The insanity of this political moment is difficult to fathom. Even if the latest employment figures underestimate job creation, as many experts expect, we're still in the middle of a slow, tentative economic recovery. At this pace, it will be two or three years, at best, before employment returns to what it was before the recession. Meanwhile, low tax revenues are forcing state and local governments to cut spending, throwing public workers out of work (and onto the unemployment line) while reducing all kinds of public services. Oh, and gas prices are rising. That could undermine consumer confidence, such that it is.
The classic response to this situation would be for the federal government to enact the kind of emergency spending it did during the first two years of the Obama Administration, both to boost growth and to sustain public programs. But somehow, in Washington, the debate is over whether to cut spending for by a lot (as the Republicans want) or by a more moderate amount (as Obama has proposed).
Fortunately some Democratic leaders recognize that. In the debate over how to finance government operations for the rest of the fiscal year, House Minority Leader Nancy Pelosi has warned that “Any cuts proposed by Democrats or Republicans must be measured by whether they create or lose jobs and whether they strengthen or weaken the economy and the middle class." [Emphasis mine.] Senate HELP Chairman Tom Harkin has urged the White House to defend discretionary spending programs more vigorously and to accept cuts, if necessary, only as part of a broader deal that also raises revenue and reduces some spending on entitlements.
Via Talking Points Memo.
I want to see proposals like what Bill Clinton did in 1995. He said we're not going to cut education, we're not going to cut women, infant, and children programs, we're just not going to cut those specific things. I want to see the President out there using his bully pulpit...talking about what those specific cuts are out there and then to advocate, saying 'Look everything is on the table.'"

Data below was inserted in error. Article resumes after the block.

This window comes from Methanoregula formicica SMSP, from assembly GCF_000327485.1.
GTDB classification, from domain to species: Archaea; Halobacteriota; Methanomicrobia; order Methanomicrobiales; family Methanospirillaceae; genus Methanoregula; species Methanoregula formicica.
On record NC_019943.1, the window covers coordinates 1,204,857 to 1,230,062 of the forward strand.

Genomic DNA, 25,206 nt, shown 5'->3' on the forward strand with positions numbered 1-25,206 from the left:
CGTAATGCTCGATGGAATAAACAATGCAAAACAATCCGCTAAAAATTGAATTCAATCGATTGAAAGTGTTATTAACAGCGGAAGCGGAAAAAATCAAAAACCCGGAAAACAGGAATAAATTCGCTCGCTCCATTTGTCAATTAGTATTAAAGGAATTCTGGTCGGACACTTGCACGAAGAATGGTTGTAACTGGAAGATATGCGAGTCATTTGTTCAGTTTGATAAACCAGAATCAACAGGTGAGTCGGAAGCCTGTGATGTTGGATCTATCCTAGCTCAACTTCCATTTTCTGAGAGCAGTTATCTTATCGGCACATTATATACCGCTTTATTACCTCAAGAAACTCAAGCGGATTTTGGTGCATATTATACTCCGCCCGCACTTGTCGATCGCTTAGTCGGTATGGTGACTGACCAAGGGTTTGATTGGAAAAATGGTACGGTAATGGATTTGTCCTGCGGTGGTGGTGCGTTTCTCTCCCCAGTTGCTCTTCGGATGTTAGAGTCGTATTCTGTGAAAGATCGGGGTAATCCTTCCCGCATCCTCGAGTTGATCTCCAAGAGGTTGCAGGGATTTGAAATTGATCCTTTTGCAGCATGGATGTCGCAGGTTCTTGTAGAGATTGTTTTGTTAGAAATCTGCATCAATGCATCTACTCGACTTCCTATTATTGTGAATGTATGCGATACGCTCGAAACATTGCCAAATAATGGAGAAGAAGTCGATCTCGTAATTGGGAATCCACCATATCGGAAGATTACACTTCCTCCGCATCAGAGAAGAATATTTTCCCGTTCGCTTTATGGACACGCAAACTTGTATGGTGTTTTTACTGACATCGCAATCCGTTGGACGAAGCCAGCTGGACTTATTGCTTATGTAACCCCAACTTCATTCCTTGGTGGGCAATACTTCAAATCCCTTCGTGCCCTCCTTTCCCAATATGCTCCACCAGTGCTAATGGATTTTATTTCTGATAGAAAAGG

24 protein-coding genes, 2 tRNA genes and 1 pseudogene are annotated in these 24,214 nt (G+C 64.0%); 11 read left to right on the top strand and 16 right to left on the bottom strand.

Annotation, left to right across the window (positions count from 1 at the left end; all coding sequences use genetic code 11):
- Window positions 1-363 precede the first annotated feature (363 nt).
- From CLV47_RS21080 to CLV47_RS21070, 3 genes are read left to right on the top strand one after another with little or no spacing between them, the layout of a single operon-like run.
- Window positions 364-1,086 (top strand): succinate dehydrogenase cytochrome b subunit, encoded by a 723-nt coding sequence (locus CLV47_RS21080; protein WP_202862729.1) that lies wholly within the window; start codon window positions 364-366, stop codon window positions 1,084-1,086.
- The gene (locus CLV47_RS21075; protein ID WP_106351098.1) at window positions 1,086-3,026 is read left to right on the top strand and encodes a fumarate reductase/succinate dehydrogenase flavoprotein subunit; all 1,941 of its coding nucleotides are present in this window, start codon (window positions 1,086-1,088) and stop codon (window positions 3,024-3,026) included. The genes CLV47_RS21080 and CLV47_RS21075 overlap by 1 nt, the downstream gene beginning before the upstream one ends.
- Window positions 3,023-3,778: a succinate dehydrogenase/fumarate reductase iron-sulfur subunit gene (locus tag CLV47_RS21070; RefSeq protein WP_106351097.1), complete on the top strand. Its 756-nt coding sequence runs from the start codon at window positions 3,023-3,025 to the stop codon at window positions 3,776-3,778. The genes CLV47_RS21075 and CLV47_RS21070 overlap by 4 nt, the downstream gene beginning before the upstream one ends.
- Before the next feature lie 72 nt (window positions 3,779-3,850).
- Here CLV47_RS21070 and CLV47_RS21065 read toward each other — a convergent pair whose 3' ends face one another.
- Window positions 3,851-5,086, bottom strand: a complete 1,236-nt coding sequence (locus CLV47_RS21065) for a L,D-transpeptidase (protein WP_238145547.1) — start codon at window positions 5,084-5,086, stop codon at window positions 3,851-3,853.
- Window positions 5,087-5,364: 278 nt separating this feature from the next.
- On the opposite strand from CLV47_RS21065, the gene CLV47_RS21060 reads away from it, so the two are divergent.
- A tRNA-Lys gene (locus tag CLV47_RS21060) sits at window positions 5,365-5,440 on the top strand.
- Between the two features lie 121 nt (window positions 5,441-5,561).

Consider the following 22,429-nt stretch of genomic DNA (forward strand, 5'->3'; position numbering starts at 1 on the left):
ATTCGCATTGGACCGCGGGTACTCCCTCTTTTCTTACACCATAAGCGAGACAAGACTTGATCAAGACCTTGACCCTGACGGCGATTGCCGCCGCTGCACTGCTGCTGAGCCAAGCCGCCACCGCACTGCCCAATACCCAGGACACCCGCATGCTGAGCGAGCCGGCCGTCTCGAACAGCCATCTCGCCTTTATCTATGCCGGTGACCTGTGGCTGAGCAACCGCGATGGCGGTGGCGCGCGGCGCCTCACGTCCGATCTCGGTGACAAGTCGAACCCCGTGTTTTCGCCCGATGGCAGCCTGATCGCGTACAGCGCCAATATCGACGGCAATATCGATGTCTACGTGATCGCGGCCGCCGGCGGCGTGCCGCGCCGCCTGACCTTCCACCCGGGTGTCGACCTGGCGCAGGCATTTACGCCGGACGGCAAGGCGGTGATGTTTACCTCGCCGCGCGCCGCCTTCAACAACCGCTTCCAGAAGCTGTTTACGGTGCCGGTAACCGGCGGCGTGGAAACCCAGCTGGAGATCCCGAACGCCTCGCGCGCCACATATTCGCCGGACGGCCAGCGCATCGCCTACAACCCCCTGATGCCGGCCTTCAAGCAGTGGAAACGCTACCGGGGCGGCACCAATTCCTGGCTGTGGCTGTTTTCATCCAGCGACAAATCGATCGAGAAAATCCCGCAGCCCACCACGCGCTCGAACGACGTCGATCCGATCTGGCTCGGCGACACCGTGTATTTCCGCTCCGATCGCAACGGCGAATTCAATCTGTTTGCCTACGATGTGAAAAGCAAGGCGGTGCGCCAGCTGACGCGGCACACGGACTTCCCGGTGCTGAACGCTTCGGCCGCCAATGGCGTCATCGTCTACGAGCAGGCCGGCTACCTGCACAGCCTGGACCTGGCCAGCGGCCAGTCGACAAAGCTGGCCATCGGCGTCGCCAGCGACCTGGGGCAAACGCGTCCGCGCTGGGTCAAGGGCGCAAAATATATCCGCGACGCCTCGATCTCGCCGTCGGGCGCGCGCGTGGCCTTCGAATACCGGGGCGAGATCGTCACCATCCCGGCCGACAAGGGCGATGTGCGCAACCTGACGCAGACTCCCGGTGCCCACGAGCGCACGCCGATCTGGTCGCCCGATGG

Obama's gambit, of course, is to gain credibility with skeptical voters by embracing at least some cuts at the outset. (He's proposed some cuts in his budget for fiscal year 2012 and, presumably, will accept some as part of a deal on finishing fiscal year 2011.) I honestly don't know if that's the right political move or not.
But this much I do know: Somebody in the Democratic Party needs to defend government spending, because it expands the boundaries of political debate and because, substantively, a lot of government spending is worth defending. After all, as Steve Benen notes today, it's not as if the Republicans are going to stop pushing for cuts once the two sides reach a deal on the rest of 2011:
Right now, the Republican message is, "Give us all of the cuts we want, or we'll shut down the government." And next month, the Republican message will be, "Give us more cuts we want, or we'll block the debt limit and destroy the economy on purpose." And later this year, as the debate over next year's fiscal budget heats up, the Republican message will again be, "Give us all of the cuts we want, or we'll shut down the government."
This is, in other words, a multi-tiered process. Dems are already prepared to give the GOP all kinds of cuts this year -- the current White House offer is over $10 billion in cuts -- but does the party have a plan for the next round of demands? And the one after that?